In the family law courts there is a tendency of parties, attorneys, and even judges to award physical custody of multiple children as an all or nothing situation. That is, if there are two kids in a family the award of physical custody will likely be the same for both. Often times this is in the children’s best interest. However, sometimes children do better with one parent than with another while another child does fine with both. In these situations mixed physical custody may be appropriate.
An example I’ve come across is where a couple agreed to shared physical custody of one of their one children but one parent retained full physical custody of the other. This custody arrangement was in the children’s, and parties’, best interests given the circumstances. The problem came in calculating child support.
Child support is calculated according to the Massachusetts Child Support Guidelines. The guidelines are normally run with the parent having physical custody of the children being the recipient of child support. However, there are other custody situations that arise. Commonly parties will share physical custody of their 50/50. In this case the guidelines are run “both ways” which means that both parties will run the guidelines with themselves as the recipient. The difference of those two calculations is then paid to the party who earns less. The problem arises then in calculating situations where one party has physical custody of one or more of the children, but shares custody of other children.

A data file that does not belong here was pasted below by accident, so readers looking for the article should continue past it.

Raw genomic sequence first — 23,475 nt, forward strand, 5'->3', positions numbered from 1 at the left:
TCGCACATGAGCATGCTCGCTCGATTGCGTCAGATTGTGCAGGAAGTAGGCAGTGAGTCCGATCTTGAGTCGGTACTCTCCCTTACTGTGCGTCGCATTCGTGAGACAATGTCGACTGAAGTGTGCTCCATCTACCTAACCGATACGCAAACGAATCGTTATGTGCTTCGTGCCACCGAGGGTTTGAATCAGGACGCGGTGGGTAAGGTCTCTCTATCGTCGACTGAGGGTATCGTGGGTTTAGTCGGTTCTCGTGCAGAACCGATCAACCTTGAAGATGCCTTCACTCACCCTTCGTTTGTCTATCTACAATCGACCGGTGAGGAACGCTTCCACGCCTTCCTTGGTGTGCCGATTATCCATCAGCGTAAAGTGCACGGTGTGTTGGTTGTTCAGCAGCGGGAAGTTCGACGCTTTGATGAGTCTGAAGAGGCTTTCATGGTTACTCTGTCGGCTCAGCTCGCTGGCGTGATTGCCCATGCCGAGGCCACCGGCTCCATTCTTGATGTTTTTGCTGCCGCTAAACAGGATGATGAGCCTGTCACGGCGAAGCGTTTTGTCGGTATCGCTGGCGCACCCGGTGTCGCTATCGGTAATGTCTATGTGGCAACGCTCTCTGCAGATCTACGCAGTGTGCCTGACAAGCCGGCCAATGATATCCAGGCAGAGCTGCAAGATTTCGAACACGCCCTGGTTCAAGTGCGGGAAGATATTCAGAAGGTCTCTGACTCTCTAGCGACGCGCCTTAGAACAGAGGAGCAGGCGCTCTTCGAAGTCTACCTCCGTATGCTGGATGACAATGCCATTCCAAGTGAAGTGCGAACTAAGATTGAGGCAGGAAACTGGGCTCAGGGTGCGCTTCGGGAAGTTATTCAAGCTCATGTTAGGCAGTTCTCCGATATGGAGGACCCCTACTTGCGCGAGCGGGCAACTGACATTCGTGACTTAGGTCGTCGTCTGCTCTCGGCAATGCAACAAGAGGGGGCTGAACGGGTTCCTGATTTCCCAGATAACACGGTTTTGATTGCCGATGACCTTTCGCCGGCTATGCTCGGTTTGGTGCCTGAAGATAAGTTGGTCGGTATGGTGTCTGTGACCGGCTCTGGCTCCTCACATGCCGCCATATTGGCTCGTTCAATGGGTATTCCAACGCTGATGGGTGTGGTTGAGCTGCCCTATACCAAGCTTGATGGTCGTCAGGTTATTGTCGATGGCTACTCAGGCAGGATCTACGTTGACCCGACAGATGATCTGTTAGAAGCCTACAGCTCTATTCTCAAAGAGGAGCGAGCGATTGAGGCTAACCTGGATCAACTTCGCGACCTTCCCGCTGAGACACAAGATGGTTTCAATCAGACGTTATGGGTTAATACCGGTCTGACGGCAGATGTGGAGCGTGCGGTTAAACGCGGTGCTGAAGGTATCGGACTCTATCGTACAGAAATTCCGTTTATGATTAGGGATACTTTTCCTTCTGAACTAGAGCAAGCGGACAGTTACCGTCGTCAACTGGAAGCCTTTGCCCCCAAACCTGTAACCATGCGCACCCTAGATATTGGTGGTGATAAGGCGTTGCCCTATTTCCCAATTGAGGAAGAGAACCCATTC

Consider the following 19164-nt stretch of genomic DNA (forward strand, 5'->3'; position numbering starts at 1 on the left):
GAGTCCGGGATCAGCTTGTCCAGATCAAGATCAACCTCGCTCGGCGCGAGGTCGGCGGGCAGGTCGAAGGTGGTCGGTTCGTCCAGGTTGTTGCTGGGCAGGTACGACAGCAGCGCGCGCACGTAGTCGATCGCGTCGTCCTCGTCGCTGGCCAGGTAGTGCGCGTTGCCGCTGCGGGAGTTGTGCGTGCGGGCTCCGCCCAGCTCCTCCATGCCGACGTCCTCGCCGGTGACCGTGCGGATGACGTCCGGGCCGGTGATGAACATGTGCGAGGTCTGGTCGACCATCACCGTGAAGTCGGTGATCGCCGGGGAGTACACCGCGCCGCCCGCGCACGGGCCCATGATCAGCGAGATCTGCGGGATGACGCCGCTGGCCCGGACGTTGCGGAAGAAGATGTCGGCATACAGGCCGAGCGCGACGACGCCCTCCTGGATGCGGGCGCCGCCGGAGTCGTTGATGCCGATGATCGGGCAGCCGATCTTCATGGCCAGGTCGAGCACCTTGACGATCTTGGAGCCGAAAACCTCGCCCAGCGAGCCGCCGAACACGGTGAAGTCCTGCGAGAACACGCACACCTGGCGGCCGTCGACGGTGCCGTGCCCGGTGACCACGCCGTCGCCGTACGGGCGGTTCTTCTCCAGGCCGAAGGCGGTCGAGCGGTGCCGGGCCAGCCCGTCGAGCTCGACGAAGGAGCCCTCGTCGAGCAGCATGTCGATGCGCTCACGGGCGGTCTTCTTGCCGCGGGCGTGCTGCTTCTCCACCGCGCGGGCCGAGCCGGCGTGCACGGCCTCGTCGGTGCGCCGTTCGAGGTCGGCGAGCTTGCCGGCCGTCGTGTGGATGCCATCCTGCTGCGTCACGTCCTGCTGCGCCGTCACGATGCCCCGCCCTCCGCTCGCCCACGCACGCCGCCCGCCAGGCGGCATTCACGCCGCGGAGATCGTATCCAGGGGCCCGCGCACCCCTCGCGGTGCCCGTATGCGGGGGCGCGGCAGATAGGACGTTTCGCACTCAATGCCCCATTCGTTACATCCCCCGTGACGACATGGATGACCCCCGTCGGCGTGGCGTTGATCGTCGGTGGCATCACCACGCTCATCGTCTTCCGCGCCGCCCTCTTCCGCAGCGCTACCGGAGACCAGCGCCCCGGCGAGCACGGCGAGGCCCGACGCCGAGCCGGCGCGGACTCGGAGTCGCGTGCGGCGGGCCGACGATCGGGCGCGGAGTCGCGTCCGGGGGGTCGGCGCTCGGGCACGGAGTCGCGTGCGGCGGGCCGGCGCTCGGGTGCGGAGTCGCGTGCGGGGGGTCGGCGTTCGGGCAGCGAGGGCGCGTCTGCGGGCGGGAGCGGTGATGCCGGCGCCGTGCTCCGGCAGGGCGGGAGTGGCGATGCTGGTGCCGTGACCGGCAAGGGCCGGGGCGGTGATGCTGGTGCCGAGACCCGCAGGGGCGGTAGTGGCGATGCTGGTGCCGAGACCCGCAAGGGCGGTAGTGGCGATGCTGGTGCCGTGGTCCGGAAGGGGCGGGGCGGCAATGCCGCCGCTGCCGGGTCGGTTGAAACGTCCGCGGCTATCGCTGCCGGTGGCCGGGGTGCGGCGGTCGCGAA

Thankfully, the guidelines account for such a situation. The guidelines require that “[w]here there is more than one child covered by this order and each parent provides a primary residence for one or more of these children, child support shall be determined by calculating the child support guidelines twice, first with one parent as the Recipient using the number of children in his or her care, and second with the other parent as the Recipient using the number of children in his or her care. The difference in the calculations shall be paid to the parent with the lower weekly support amount.” This means that if there are two kids, for example, and one parent has sole physical of one child and shares custody of the other, they will run the guidelines with them as having 2 dependents (since they have full custody of one child and share custody with the other). The other party will run the guidelines with them having only 1 child as a dependent (since they share custody of one child). The difference is then paid to the lesser earner.
If you have a child support issue you should contact and experienced family law attorney to discuss your case. Levine-Piro Law handles all aspects of family law, including child support and offers free consultations. Contact Levine-Piro Law at email@example.com or call 978-637-2048.